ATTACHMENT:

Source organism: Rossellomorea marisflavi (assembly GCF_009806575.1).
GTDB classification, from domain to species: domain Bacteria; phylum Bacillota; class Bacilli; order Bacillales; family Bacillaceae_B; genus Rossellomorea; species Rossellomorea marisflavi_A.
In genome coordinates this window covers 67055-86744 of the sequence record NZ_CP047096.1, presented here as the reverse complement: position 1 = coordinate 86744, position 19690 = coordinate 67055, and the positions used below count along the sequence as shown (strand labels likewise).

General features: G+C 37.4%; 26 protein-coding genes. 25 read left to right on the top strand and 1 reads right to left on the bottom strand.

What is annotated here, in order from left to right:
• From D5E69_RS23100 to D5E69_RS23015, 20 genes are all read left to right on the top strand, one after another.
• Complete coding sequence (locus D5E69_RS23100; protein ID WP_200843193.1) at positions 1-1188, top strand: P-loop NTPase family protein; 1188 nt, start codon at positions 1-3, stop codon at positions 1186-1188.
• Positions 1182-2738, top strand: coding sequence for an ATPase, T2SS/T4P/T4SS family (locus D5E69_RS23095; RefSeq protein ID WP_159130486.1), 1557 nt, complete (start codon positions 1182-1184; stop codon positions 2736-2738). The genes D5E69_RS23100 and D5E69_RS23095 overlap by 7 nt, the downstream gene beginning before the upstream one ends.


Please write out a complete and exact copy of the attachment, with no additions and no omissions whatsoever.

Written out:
Source organism: Rossellomorea marisflavi (assembly GCF_009806575.1).
GTDB classification, from domain to species: domain Bacteria; phylum Bacillota; class Bacilli; order Bacillales; family Bacillaceae_B; genus Rossellomorea; species Rossellomorea marisflavi_A.
In genome coordinates this window covers 67055-86744 of the sequence record NZ_CP047096.1, presented here as the reverse complement: position 1 = coordinate 86744, position 19690 = coordinate 67055, and the positions used below count along the sequence as shown (strand labels likewise).

General features: G+C 37.4%; 26 protein-coding genes. 25 read left to right on the top strand and 1 reads right to left on the bottom strand.

What is annotated here, in order from left to right:
• From D5E69_RS23100 to D5E69_RS23015, 20 genes are all read left to right on the top strand, one after another.
• Complete coding sequence (locus D5E69_RS23100; protein ID WP_200843193.1) at positions 1-1188, top strand: P-loop NTPase family protein; 1188 nt, start codon at positions 1-3, stop codon at positions 1186-1188.
• Positions 1182-2738, top strand: coding sequence for an ATPase, T2SS/T4P/T4SS family (locus D5E69_RS23095; RefSeq protein ID WP_159130486.1), 1557 nt, complete (start codon positions 1182-1184; stop codon positions 2736-2738). The genes D5E69_RS23100 and D5E69_RS23095 overlap by 7 nt, the downstream gene beginning before the upstream one ends.